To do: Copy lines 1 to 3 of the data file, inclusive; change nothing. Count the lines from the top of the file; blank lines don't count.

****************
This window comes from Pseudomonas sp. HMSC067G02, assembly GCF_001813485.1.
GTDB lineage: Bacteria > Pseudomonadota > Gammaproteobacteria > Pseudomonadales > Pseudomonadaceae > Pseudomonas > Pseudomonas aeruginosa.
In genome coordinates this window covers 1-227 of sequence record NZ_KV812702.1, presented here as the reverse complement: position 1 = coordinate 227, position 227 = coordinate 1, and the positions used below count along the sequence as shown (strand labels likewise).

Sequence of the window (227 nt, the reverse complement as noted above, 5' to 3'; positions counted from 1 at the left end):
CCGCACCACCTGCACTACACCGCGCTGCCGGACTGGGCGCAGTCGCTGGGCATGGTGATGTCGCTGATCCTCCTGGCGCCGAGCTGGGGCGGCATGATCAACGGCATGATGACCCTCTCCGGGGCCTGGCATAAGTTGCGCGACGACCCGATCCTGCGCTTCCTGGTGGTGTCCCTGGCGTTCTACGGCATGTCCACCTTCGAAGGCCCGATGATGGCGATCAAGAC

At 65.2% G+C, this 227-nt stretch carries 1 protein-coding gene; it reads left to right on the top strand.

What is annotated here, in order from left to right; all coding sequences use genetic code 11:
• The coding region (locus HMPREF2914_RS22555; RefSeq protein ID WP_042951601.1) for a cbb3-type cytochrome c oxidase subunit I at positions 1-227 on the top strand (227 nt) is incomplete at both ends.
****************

This window comes from Pseudomonas sp. HMSC067G02, assembly GCF_001813485.1.
GTDB lineage: Bacteria > Pseudomonadota > Gammaproteobacteria > Pseudomonadales > Pseudomonadaceae > Pseudomonas > Pseudomonas aeruginosa.
In genome coordinates this window covers 1-227 of sequence record NZ_KV812702.1, presented here as the reverse complement: position 1 = coordinate 227, position 227 = coordinate 1, and the positions used below count along the sequence as shown (strand labels likewise).